BH: It has been twenty-years since you fought the legendary Roberto Duran, what was it like to fight Duran?

Well, it was a surreal experience, the thing I remember and the reason why I was never able to be a world champion boxer because of although I was physically in shape, I lacked mental confidence. When I went into the ring with Duran I got into a scenario that, although I was actually physically stronger than Duran, but I lacked mental strength, which he had. He was at a whole different level than me, not just skill wise but mentally. He was completely relaxed and I was not. That held me back. He beat me; there is no question about it. The good thing about it, boxing gave me the ability to face my fears and gave me coping skills for life and to prepare for things that come up, it gave me a lot of good things that I use in my life. When I am on stage singing, I do have that confidence that I lacked at a fighter. Duran was not born with confidence; he was scared on the inside just like everybody else. His toughness did not come by choice, he lived on the streets and there were days that he had to fight just to get something to eat. I did not go through those hard times, my Mom and Dad always provided for me. His toughness was hard earned; he was not born with it. After living on the streets and stealing a piece of bread just to have something to eat, getting in the ring with me was a piece of cake for a guy like Roberto Duran. He is a real tough guy. You watch a John Wayne movie, John was an actor, and he was not a real tough guy. A lot of these martial artists get mad when I say this about Bruce Lee, but show me one existing film of him defeating somebody who was not an actor, something that was not a staged scene in a movie. Roberto Duran is a real living John Wayne, he is a real living Bruce Lee, Duran was real, and he could really kick your ass. That is all I have to say about him. (Laughs)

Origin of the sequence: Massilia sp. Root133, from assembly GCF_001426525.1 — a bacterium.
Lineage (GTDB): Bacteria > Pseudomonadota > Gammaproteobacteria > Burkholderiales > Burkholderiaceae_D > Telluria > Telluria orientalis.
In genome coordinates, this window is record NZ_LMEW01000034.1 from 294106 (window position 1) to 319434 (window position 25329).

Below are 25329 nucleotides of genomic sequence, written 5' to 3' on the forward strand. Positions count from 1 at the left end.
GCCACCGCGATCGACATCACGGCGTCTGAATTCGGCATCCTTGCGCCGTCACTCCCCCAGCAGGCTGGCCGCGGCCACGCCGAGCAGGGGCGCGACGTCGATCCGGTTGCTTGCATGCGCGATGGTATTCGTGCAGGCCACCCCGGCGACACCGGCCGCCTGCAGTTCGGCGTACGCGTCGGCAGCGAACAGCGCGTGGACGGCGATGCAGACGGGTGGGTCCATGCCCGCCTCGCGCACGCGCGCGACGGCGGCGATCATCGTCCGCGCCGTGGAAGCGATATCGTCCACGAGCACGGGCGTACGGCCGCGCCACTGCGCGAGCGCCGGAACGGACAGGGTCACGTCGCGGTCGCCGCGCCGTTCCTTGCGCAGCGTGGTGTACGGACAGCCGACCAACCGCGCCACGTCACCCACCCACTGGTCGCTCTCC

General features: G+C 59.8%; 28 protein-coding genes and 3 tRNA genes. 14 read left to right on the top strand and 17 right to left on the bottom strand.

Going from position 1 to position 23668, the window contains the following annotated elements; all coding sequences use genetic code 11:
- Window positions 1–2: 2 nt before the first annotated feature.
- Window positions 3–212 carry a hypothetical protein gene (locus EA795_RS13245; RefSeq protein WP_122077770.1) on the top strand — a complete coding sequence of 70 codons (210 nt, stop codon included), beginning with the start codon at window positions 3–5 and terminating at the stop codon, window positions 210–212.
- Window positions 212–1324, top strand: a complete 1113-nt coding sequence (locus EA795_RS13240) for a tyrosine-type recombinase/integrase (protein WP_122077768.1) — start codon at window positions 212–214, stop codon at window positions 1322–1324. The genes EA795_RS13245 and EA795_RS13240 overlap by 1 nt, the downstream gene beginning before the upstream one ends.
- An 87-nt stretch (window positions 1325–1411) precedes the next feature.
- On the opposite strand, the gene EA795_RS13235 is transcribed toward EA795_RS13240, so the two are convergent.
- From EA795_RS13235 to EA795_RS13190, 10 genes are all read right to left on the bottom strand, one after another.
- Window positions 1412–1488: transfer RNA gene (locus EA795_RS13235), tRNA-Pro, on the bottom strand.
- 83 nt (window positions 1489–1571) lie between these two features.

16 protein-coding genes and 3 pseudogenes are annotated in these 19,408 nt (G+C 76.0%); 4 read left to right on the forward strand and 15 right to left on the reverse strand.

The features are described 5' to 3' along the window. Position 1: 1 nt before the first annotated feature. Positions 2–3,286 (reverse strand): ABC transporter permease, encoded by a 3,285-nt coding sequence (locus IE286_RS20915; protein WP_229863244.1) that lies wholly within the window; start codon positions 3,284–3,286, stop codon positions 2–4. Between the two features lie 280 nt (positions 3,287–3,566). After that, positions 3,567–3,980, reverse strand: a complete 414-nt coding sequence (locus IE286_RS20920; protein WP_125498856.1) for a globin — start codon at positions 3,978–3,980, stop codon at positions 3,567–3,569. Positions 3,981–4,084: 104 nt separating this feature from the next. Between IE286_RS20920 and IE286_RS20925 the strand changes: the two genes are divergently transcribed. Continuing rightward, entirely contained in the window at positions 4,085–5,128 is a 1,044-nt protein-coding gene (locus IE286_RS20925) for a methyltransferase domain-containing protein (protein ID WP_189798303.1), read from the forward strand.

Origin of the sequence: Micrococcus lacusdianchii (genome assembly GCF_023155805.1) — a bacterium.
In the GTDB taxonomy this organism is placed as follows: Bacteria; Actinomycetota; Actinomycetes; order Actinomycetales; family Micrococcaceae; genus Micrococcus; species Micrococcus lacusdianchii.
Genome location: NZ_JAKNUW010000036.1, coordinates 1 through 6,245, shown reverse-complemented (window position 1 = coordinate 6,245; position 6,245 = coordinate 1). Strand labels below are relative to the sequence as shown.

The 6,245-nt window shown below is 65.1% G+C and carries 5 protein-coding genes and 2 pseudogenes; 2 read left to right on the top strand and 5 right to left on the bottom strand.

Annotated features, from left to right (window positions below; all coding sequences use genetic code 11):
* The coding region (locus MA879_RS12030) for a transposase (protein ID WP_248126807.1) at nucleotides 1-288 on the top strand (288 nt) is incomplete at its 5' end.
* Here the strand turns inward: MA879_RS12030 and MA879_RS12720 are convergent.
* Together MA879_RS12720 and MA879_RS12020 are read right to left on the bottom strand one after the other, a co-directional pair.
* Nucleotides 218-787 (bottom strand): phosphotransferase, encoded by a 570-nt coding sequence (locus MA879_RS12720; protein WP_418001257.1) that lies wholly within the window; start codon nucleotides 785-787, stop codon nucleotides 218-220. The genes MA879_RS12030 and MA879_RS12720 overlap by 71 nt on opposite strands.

BH: Who are some of the guys that you like to watch now?

I like the Klitschko brothers, they are good people, Wladimir conducts himself as a champion should. They set an example for young people who are fans on how to act as people should. I root for Klitschko for that reason. I really like Kelly Pavlik, he reminds me of a throwback fighter from the eighties when fighters came to fight. He has heart, he got up off the floor when Taylor knocked him down, and came back and knocked Taylor out. Talent wise, I have always been a James Toney fan, unfortunately he does not have a champion's mentality although he does have a champion's ability. He comes into the ring out of shape relying on his gifts. It is a damn shame because he is so talented.